Hello everyone,

It’s March and I can feel the spring warmth in the air already. It was rainy for the last few days, and that means the seasons are changing. Many people here dislike this time of the year because of hay fever. There is a lot of pollen in the air now, and many of our students are wearing masks to protect themselves. Hay fever is much more common in Japan than Ireland because there are many cedar and cypress trees here, which release large amounts of pollen. These trees are used in construction, so large forests of them were planted in the 1960’s. As the Japanese economy developed in the 1970’s and 1980’s, cheaper imported building materials decreased the demand for cedar. This resulted in even bigger forests and older trees so hay fever has become more common in Japan since then. I don’t feel the effects of hay fever much, but I notice it on pollen heavy days. Now that people have finished wearing masks to protect from influenza in January, they have to wear them again for hay fever!

Last Sunday was the Doll Festival, or “Hina Matsuri”. Every year on March 3rd, families with girls put out ornamental dolls to celebrate. It is sometimes referred to as “girl’s day”, and children’s day on May 5th is when we celebrate “boy’s day”. The dolls represent the Emperor, Empress, attendants, and musicians in traditional court dress of the Heian period. Traditionally, the dolls were supposed to be put away by the day after Hina matsuri, the superstition being that leaving the dolls any longer will result in a late marriage for the daughter, but some families may leave them up for the entire month of March. Many families pass the dolls from generation to generation to the girls of the family. My wife still has her set of dolls that we use for my daughter.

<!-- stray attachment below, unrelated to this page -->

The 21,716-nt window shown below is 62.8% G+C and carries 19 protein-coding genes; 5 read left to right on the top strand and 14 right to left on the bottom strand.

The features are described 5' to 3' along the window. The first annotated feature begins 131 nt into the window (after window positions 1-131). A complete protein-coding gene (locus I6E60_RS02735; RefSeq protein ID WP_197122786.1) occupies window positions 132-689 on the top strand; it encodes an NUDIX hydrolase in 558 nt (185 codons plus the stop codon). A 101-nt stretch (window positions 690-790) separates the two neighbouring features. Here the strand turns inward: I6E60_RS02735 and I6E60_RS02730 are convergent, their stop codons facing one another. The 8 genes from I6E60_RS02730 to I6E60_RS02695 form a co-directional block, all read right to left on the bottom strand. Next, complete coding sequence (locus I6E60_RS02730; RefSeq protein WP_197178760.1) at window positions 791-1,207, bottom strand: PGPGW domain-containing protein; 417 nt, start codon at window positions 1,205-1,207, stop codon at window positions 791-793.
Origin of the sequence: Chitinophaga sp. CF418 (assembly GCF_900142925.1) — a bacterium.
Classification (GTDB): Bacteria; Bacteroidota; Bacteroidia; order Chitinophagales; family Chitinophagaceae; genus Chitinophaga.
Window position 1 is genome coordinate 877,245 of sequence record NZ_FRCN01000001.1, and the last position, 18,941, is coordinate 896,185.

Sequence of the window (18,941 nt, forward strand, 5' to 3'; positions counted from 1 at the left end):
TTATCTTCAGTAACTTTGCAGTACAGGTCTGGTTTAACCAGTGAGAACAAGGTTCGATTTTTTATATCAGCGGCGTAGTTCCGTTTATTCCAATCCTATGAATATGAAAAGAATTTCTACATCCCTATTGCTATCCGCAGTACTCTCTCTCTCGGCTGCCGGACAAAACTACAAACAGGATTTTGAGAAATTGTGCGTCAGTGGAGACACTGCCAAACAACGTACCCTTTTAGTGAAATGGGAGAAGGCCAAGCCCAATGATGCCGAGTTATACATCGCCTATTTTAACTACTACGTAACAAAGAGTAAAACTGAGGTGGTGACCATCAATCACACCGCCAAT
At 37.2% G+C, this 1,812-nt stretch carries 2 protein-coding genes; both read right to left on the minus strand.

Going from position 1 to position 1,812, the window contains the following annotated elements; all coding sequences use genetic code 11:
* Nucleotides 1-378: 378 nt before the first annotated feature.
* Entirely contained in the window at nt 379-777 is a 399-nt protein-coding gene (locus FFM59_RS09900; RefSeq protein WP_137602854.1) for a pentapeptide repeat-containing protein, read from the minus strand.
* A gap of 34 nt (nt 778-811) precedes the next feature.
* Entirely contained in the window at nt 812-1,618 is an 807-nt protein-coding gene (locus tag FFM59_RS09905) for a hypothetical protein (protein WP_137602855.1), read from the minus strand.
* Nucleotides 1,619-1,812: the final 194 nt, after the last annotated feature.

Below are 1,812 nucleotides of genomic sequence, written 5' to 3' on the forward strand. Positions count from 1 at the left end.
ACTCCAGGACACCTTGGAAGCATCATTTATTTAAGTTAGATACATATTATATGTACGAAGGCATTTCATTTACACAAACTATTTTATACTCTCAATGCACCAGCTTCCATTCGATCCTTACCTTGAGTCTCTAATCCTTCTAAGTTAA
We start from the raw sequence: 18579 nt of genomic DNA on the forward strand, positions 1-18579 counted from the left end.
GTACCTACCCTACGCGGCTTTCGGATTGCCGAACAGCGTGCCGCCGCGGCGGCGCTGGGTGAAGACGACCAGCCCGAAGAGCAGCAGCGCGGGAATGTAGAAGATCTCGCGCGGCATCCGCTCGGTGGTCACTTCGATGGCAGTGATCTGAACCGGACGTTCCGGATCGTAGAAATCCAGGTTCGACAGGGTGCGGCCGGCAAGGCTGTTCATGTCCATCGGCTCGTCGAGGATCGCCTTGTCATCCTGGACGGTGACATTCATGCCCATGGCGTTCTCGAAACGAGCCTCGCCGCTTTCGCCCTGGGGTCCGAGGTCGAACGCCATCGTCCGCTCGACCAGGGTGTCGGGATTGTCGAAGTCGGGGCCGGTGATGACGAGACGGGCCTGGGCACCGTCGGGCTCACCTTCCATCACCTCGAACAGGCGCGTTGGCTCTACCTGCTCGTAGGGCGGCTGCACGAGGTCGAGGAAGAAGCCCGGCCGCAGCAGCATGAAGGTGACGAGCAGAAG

Next week we’ll celebrate Saint Patrick’s Day! So please wear something green to Hario if you can, and we’ll celebrate Irish culture. See you then.

















2/4~  お問合せはこちら





富士市国久保3-1-10 2F
月~金 12:30~9:30 祝日)土、日 駐車場20台完備


MAIL) info@hario-english.jp